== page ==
The 3,500 m³ Trailing Suction Hopper Dredger Diogo Cão was launched last Saturday at the Keppel Nantong shipyard in China, a subsidiary of Keppel Offshore & Marine. This green vessel is the second of three 3,500 m³ hoppers to be launched, equipped with an exhaust gas treatment system filtering out and virtually eliminating many pollutants from the exhaust gases. In total, Jan De Nul Group ordered six such ultra-low emissions Trailing Suction Hopper Dredgers, called Ultra-Low Emission Vessels, five of which are being built at Keppel: three small 3,500 m³, two medium-sized 6,000 m³ and a larger vessel at 18,000 m³.
All six vessels are diesel-electrical powered, with engines allowing optimal use of generated power but with low fuel consumption and emissions. In addition, the vessels are equipped with a two stage highly efficient exhaust gas filter system, resulting in emissions complying with the European Stage V regulations for inland waterway vessels.
“We are delighted to be leading the way in compliance with the most stringent global emission limits with the world’s first EU Stage V dredgers, which will be highly fuel-efficient, reliable, versatile and productive,” says Robby De Backer, New Building Director at Jan De Nul Group. “Their use will enable dredging projects to be completed with the lowest levels of emissions to date.”
“As the new dredgers will frequently operate in estuaries, rivers and coastal areas near urban areas, we decided to limit the NOx emissions to a level 30% below the actual IMO Tier III requirements, and to reduce other potentially harmful contaminants that are currently not regulated by IMO,” says De Backer.
The singularity of not choosing clean-burning fuels
In a world of climate change and overall environmental consciousness, Jan De Nul Group has chosen to design and build its latest generation of dredging vessels, running on diesel and equipped with exhaust gas after-treatment system. Ambient air in urban environments often contains all kinds of particles and other toxic substances. Jan De Nul aims at minimising its contribution to manmade dangerous pollution sources in those urban areas.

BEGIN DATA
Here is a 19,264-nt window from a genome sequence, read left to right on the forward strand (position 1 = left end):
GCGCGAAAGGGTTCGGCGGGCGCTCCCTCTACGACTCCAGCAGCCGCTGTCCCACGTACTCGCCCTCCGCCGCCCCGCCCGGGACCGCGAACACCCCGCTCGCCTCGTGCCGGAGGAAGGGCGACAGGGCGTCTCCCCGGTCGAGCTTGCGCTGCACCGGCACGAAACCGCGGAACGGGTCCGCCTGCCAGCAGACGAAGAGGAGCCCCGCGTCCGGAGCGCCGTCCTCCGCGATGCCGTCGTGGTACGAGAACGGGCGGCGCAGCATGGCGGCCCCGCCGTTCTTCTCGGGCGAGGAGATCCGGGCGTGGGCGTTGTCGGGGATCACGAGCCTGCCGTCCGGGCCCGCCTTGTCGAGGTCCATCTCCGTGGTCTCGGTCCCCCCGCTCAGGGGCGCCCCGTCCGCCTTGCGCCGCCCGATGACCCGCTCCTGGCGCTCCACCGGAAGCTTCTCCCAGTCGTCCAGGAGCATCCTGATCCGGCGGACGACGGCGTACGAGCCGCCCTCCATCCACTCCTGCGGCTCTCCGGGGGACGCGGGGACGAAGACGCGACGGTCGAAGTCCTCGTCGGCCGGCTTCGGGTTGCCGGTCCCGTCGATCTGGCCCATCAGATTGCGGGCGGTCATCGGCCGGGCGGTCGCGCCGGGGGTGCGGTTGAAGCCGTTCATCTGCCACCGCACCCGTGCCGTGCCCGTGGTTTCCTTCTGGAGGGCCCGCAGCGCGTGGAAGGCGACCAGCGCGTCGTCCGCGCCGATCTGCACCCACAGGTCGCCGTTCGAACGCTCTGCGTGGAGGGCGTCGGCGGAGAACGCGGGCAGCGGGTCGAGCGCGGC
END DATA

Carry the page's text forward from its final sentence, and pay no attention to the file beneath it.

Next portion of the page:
Burning cleaner fuels helps to reduce some individual pollutant levels, whereas Jan De Nul has taken the initiative to actually remove or eliminate active pollutants from exhaust gases.
By doing this, Jan De Nul takes a different approach than others who have chosen clean-burning fuel vessels. “Our main target from the start was: how can we lower the air pollution caused by dredging vessels?” says Michel Deruyck, Fuel Coordinator at Jan De Nul Group. “We focus on the impact that maritime transport and port development have on public health and ambient air quality. During the new dredger design phase, we looked at different options and technologies, with the goal of maximising pollution reduction or elimination, and preparing for the stricter European land and inland waterways emission regulations Stage V, due for implementation in 2020.”
Stage V regulation and catalytic filtering technique
The maritime transport regulator International Maritime Organisation (IMO), states that clean burning fuel vessels have to comply with the IMO Tier III regulation. The European regulations on land, Stage V, are far stricter. Mainly because for the first time, particles emitted down to 23 nanometers are taken into account.
The new vessels will operate with normally available ultra-low sulphur gasoil, with the exhaust gas treated in two stages by means of a Selective Catalytic Reduction (SCR) system, and a Diesel Particulate Filter (DPF). The SCR system lowers NOx to achieve EU Stage V levels for inland waterways. The second stage DPF removes particulates from the exhaust, also down to the future EU Stage V levels. Eliminating black carbon emission with the DPF significantly reduces the climate impact of these vessels.
Jan De Nul Group chose technology based on the Swiss example of filtering exhaust gases in the tunnelling industry. “Since the 1990s, the tunnelling industry has used exhaust gas filtration on vehicle and heavy-duty machinery emissions to provide clean, breathable air for workers tunnelling under the Alps,” adds Michel Deruyck. “Today we are applying the same filtering techniques on our new vessels, and by accounting for particle numbers we obtain a 99% filtration efficiency and detoxification by catalysis.”
The Diogo Cão’s design
The design of the Diogo Cão is based on the successfully operating 3,400 m3 TSHD Alvar Nuñez Cabeça de Vaca and Sebastiano Caboto, built in 2011. The vessels combine a shallow draught with high manoeuvrability, making them very suitable for working in confined areas.
The Diogo Cão is in diesel-electric execution: all major drives (thrusters, dredge pump, jet pumps…) are electrically driven and controlled by means of frequency converters. In this way each system can operate at its optimal speed and power. Power is generated by means of three diesel generator sets. A control system automatically starts and stops the sets depending on the power requirement. Asymmetric load sharing results in optimal load distribution over the diesel generator sets. All these measures result in a low fuel oil consumption, which is the best in its class.
Keel laying of the first 6,000 m³ Trailing Suction Hopper Dredger
Now the Diogo Cão is launched, the keel laying of the first 6,000 m³ vessel is planned to take place on 19 July at the Keppel Singmarine in Singapore.
Jan De Nul Group recently decided to name both 6,000 m³ Trailing Suction Hopper Dredgers after two decommissioned vessels of the Groups fleet: Sanderus and Ortelius.
Press Release: Jan De Nul Group
Source: Maritime Shipping News